At what point does BTC shuts up all its critics?

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From a BTC skeptic to a BTC believer and then to a perma-HODLer, I have come a long way. I follow most people on Crypto Twitter and therefore see the arguments for and against BTC. One argument that simply hasn't died down is about whether BTC is a store of value or not, and that does it have a use case. It is still a volatile asset but surely, those who think Bitcoin is a scam should have mellowed down their views, especially after seeing BTC survive and thrive for 10 plus years. There is enough written material as well to provide an answer to all concerns about bitcoin - abuse of electricity, too many miners in china, and govt. shutdowns etc. Then what will it take to put all arguments against bitcoin at rest? What follows now is pure conjecture, but hopefully, this is how BTC critics shut up for good.

In a bull market, it is fairly easy to say that BTC is a store of value, while in a bear market, BTC can be written off. What is funny is that non-BTC maximalists diss bitcoin even when they can clearly see their currencies/tokens dropping 2 or 3 times more than BTC, during a bitcoin correction. Adoption has been on the rise during the last 10 years and now we are also witnessing institutional adoption. Whether it be Tesla and Microstrategy adding bitcoin to their treasuries or Payment providers trying to accept BTC as a payment method or large custodians showing interest in crypto custody, adoption is on the rise.

There is also something extremely exciting happening at the same time - DeFi, specially borrowing and lending. I think we are witnessing the setting up interest rate curves for many crypto assets and once that is established, BTC will be gold standard collateral for most of this space.

I do think that increasing adoption will make BTC a store of value. Whether something has value or not is not determined by its use case. Vintage Rolexes have no use case. A 30 dollar phone can show the time and run a stopwatch. So if more people agree that BTC has value, it does. Regarding volatility, when more players are in the market and better financial models can assess the cheapness or expensiveness of BTC based on historical prices, then there should be more buyers with big money bags at more levels. More players will simply imply reduced volatility of bitcoin. Even gold is volatile and can correct ~50%, as it did over 5 years from 2010 to 2015. Despite such a correction, even central banks have been buying and HODLing Gold.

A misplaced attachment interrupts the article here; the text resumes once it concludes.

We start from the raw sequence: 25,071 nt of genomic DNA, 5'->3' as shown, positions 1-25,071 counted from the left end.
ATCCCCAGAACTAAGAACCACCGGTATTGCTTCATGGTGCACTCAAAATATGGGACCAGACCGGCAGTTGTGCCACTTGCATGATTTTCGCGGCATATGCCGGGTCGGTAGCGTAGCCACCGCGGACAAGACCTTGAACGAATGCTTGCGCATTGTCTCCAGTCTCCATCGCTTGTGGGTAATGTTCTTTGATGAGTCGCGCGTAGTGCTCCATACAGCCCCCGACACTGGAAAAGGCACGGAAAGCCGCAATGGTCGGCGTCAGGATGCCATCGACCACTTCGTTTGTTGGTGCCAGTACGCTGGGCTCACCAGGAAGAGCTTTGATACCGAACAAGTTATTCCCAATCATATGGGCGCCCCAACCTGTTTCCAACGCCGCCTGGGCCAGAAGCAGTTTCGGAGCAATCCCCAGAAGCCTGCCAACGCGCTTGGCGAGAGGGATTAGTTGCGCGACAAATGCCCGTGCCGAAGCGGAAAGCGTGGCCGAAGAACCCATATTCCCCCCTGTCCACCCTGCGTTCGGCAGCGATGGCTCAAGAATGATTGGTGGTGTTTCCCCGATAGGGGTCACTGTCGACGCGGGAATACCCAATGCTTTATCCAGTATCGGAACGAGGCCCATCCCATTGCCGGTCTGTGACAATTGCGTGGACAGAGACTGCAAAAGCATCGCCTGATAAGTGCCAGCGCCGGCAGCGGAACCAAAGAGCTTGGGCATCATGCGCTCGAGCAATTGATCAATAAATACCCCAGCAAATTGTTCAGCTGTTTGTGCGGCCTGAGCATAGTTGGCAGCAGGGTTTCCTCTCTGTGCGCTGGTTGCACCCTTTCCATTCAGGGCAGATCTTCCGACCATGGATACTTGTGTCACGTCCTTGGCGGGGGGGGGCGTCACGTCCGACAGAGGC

What increased institutional adoption is doing is 2 things -

  1. It is cementing BTC's position as Digital Gold.
  2. Over time, this will help BTC to be incorporated in most macro models, alongside gold, and its volatility will not be such that BTC falls 10 percent and then recovers all in 2 hours, every other week. Of course, it may not remain as exciting.

The next phase that truly puts to rest any arguments against BTC's use case will be banking activity shifting to DeFi. Exchanges, staking etc. is all fine. The real thing that banks do is lending - to retail customers, small/medium/large businesses, leverage for trading etc. Crypto by default replaces the need to put savings in a deposit. Staking, providing liquidity on Decentralized exchanges, farming, or any other way also helps savers earn interest. With the likes of PayPal, MasterCard and Visa working towards using crypto networks and currency for payments, the real shift will be needed in terms of users actually spending their crypto. Actually, stable coins can help do that. People can take out USDC loans and buy things. We may also have Credit cards. I would not be surprised to see some of this seeing the light of day during 2021. In such a scenario, if an asset-backed loan can be cheaper if the asset is BTC, then BTC will become the ultimate reserve asset. At that point, even Peter Schiff will no longer remain a critic.